Preventing Ice Dams
Ice dams form when snow melts off of your roof and refreezes near the edge. This happens when your roof is above freezing temperature, which is usually the result of a warm attic.
- In almost every home, heat escapes through ceilings into the attic and warms the roof directly above it.
The outdoor temperature may be below freezing, but a warm attic can melt the snow. The edge of your roof is not warmed by the attic, and so when the ice-melt hits that area, it refreezes, creating a rim of ice. This chunk can grow, trap water behind it and suddenly you have an ice dam.
One easy way to prevent this is to keep your roof cold. This may seem obvious but impossible, so we’ve put together a few ways to best keep your roof from warming too rapidly.
1. Close up attic bypasses
One-third of the heat loss is through the ceiling into the attic of the average home. Most of that heat loss comes from air leaks caused by unblocked walls, gaps in drywall, cracks around light fixtures, plumbing pipes, chimneys and access hatches
Air leaks can be tough to stop, but not impossible. If you can plug the leaks under your attic insulation with foam, caulk, or other methods, it becomes fairly easy. Give us a call today to discuss how we can help you close up your attic bypasses.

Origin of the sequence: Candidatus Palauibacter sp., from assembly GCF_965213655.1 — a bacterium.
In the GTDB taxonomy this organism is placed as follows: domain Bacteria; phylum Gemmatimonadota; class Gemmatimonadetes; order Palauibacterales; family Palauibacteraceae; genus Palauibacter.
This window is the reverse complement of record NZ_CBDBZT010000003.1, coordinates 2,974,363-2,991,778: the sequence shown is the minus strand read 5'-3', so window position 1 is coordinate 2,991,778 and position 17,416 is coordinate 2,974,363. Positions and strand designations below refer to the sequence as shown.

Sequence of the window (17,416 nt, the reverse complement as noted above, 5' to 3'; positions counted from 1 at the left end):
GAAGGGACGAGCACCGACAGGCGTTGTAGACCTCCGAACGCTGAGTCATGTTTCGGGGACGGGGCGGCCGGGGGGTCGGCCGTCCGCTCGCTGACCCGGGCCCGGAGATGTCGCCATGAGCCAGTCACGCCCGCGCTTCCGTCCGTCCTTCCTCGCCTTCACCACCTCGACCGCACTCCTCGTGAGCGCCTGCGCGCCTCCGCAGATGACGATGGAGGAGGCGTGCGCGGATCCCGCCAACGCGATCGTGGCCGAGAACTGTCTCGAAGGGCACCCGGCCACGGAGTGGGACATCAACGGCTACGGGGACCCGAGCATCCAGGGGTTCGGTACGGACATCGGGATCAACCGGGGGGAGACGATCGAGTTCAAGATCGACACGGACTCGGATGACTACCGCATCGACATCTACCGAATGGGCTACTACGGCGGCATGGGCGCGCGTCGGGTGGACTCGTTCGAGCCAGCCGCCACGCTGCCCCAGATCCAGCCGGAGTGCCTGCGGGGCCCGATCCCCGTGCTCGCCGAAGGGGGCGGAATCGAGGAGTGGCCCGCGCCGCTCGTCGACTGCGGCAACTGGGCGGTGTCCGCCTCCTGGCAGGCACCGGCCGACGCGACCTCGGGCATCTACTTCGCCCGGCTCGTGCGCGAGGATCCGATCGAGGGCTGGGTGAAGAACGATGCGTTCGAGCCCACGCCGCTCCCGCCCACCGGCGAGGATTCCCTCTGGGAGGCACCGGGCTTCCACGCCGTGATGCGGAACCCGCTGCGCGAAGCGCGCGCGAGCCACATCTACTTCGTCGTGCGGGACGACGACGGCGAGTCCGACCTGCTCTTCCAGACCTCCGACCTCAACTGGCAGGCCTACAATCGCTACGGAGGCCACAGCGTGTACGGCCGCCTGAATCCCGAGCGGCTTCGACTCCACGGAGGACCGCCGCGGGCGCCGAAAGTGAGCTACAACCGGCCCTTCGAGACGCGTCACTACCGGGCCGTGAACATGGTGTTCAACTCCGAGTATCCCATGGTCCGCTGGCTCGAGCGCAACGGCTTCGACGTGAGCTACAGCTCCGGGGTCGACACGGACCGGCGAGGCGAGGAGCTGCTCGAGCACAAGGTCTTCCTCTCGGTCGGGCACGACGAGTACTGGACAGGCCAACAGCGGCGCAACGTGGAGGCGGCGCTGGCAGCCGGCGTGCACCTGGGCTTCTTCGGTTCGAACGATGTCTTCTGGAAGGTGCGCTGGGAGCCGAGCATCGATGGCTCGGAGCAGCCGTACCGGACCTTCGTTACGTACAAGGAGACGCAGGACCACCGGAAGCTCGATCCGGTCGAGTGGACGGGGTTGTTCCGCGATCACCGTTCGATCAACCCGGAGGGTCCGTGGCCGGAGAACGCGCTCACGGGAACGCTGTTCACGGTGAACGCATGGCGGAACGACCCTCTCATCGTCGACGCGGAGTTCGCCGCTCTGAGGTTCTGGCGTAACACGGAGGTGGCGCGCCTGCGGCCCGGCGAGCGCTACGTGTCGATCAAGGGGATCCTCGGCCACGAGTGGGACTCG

2. Increase your attic insulation level
Your attic insulation should have 12 to 14 inches of fiberglass or cellulose. If you have less than 8 inches, you may have noticed ice dams in the past. Contact George’s Seamless Gutters to discuss installing new insulation in your attic.
3. Add roof and soffit vents
Attic vents draw in cold outdoor air and flush out warmer attic air, cooling the attic and the roof. Discuss adding roof and soffit vents with us today and we can work together to find the best style and size for your home.
Of course, a cold roof isn’t always the easiest solution. During winters with very heavy snowfall (remember that polar vortex?), you may still get ice dams, regardless. Some sections of your roof may even be impossible to keep cold. That’s when further strategies help to prevent ice dam damage.